# Question about isomorphic mapping on direct sums?

## Main Question or Discussion Point

The identity map on the direct sum of V1 and V2 would be i1 composed with p1 + i2 composed with p2. Would such an identity map exist for an infinite direct sum? And an analogous mapping for a direct product?

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You're given:
- $V = \bigoplus_{a\in A} V_a$, where $A$ is some possibly infinite index set.
- For each $a\in A$, the inclusion map $\iota_a: V_a \to V$ given by $\iota_a(x_a) = (x_a, (0_b)_{b\in A\setminus\{a\}})$.
- For each $a\in A$, the projection map $\pi_a: V \to V_a$ given by $\pi_a(x) = (x_a)$.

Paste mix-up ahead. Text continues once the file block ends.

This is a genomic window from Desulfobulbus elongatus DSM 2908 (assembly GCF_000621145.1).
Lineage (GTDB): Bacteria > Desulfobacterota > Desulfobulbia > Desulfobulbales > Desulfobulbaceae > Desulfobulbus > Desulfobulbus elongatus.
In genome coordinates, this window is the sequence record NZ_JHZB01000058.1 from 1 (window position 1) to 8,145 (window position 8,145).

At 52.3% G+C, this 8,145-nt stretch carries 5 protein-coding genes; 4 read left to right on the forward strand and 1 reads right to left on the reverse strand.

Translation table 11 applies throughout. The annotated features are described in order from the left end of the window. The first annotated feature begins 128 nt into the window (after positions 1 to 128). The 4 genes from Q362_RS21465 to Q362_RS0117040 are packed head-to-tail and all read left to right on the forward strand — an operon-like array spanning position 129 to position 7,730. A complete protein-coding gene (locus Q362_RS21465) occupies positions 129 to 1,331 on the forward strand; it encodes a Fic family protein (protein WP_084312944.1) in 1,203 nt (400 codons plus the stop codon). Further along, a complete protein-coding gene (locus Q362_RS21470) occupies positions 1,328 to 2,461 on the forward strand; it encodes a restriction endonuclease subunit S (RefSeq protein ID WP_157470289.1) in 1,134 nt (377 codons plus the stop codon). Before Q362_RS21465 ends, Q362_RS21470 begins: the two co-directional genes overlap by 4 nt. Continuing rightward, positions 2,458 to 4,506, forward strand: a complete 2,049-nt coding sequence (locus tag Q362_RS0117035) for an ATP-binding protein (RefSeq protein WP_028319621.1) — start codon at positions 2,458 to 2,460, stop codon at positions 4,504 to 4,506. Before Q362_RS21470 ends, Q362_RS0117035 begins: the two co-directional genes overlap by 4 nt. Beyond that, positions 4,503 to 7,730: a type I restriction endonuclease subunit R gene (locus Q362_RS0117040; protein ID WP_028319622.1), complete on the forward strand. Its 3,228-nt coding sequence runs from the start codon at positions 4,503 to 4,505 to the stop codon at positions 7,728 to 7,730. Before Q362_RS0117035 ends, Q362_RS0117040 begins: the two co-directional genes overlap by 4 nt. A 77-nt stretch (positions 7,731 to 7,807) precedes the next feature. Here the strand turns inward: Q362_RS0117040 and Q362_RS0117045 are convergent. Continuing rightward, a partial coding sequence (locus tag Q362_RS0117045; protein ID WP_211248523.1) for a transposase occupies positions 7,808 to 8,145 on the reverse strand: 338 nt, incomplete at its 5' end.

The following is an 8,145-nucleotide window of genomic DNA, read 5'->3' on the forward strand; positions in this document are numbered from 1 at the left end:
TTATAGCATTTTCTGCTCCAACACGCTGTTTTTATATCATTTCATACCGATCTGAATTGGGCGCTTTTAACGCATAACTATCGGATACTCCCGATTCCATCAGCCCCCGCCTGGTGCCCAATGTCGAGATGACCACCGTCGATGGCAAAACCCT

You've noticed that, if $|A|<\infty$, then $\sum_{a\in A} \iota_a\circ\pi_a = id_V: V\to V$.

So you're asking whether the condition that $|A|<\infty$ can be dropped to draw the same conclusion? The answer is essentially
1) Yes.
2) One has to be careful about the definition of $\sum_{a\in A}$ when $A$ is infinite.
3) There's very little content here, as point (2) is essentially built into the definition of a direct sum.